Franchising your business requires the help of many individuals. As such, hiring a staff for the franchising process is the best way to tie up loose ends and ensure the process goes according to plan. Consider hiring a franchise attorney for legal documents, a marketing agent to communicate your brand to franchisees and a web designer to manage your online presence.
What to Look for in a Franchisee
Your business is your baby and once you start franchising, you want to be careful about who you partner up with. You’ve nurtured it and watched it grow from its very beginnings. Don’t sell your franchise to just anybody! Hire the best franchisees to promote a positive public perception of your business. Here’s what to look for in a franchisee.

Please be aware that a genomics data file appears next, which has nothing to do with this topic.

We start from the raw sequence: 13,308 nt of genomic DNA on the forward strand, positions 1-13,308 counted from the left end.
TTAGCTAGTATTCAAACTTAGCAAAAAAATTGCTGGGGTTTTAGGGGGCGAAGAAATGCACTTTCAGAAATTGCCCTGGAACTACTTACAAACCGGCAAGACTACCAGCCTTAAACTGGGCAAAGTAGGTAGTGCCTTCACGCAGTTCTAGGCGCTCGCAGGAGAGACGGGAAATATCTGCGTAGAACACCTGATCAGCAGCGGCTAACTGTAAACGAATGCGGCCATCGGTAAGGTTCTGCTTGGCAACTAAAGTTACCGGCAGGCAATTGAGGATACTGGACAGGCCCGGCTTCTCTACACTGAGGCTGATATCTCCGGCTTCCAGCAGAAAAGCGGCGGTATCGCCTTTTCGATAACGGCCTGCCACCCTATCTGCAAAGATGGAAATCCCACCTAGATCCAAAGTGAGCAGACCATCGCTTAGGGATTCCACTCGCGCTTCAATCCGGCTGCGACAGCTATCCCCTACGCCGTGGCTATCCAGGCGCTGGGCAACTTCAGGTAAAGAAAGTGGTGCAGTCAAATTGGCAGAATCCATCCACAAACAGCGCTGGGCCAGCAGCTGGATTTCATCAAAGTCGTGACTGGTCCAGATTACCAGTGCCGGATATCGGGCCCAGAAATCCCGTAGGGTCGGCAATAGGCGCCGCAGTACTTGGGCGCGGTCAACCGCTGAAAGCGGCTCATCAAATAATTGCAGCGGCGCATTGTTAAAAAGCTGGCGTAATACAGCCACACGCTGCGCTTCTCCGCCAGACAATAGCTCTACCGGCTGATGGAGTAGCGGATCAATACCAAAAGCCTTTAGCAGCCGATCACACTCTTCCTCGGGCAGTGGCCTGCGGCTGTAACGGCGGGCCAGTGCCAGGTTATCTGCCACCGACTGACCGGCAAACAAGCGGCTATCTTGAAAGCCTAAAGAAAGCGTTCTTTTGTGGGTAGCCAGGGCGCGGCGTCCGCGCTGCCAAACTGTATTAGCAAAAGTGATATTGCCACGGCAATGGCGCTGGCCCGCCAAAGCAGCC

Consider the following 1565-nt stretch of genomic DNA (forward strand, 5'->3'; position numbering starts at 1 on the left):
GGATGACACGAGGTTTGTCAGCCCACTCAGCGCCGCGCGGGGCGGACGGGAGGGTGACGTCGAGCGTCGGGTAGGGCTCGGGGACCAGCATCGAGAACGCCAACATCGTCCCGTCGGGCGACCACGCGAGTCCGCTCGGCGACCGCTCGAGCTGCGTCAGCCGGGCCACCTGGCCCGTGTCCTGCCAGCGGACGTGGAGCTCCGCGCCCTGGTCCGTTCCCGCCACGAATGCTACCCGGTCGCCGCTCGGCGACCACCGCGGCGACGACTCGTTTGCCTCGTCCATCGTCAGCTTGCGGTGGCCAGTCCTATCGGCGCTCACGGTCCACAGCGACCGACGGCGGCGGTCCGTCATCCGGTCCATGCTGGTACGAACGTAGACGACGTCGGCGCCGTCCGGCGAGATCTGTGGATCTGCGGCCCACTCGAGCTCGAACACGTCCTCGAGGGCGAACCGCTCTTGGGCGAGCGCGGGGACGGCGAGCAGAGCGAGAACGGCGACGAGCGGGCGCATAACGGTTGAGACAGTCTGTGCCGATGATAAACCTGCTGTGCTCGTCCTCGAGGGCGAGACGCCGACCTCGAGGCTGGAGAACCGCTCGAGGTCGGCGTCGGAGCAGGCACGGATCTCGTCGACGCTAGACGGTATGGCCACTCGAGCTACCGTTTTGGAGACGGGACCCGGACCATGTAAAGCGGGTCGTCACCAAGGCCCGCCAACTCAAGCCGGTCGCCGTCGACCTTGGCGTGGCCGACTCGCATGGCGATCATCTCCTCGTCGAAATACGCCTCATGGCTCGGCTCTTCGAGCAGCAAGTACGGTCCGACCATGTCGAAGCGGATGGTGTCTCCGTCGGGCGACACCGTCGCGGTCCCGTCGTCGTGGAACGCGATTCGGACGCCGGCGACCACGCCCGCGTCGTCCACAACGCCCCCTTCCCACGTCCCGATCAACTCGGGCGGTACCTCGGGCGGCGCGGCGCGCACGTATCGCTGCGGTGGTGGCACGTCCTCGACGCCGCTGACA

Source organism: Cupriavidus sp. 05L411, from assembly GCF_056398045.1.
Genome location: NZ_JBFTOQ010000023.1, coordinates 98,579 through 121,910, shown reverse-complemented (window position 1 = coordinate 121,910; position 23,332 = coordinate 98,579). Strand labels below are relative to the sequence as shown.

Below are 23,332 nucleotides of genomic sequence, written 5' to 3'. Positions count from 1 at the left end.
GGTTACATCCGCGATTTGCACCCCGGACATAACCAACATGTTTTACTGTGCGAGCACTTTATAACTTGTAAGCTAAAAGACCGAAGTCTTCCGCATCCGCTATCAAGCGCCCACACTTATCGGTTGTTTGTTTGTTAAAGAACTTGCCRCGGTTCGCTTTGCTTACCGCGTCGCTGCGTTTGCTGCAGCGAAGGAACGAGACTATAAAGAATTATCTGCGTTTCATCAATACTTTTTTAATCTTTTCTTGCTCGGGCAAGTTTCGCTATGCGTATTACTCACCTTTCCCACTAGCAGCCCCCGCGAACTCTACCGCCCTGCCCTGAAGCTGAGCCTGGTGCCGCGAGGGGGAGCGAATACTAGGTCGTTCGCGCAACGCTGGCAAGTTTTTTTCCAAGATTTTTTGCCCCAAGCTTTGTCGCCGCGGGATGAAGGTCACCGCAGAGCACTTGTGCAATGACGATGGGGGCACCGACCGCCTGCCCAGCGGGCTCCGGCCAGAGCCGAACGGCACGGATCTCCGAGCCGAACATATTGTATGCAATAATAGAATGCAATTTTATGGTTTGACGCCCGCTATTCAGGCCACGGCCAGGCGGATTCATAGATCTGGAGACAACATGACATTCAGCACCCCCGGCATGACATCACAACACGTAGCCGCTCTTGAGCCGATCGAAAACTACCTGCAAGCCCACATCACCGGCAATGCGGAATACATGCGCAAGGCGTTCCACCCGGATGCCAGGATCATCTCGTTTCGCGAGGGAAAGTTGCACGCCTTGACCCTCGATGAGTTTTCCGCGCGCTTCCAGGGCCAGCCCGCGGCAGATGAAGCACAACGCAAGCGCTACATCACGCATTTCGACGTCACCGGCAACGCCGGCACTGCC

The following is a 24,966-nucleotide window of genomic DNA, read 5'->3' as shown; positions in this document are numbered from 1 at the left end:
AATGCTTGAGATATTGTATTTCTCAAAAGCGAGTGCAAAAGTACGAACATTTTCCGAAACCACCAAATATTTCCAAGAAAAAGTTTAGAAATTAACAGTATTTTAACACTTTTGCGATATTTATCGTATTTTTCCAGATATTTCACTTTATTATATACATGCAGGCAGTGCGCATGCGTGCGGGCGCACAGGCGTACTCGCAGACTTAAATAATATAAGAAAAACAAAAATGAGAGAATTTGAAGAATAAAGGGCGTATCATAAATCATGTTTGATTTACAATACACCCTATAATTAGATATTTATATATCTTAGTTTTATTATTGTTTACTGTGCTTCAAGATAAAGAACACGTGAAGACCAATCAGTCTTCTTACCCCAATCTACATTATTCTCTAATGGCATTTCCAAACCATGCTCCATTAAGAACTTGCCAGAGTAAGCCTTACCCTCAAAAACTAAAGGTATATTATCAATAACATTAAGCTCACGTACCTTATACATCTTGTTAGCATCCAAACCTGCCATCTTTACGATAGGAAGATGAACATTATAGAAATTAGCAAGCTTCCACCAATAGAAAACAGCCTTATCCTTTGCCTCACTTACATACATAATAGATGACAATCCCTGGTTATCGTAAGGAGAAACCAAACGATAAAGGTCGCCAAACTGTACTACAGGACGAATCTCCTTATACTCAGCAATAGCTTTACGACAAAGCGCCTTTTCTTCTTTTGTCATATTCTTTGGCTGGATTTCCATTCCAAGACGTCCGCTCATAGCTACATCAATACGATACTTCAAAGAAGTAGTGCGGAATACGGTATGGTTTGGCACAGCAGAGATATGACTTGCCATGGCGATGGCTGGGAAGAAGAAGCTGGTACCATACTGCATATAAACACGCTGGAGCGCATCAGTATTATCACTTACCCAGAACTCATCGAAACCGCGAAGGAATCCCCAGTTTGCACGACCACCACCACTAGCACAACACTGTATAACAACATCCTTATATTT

Proper Net Worth
The first thing to consider in a potential franchisee is money. He or she must have the liquid capital necessary to pay your fees, royalties and keep the business afloat. Likewise, he or she must have good credit to secure any loans necessary for owning a franchise in your business.
Your franchisees work directly with your customers, as well as their employees. Make sure they have excellent communication and people skills. They will be managing a team of employees, so they must understand how to resolve conflict, create schedules and promote efficient teamwork. The franchisee may also be responsible for community outreach programs, so connecting with members of the community is important. Many of the most successful franchise companies are those that maintain a good image with their community.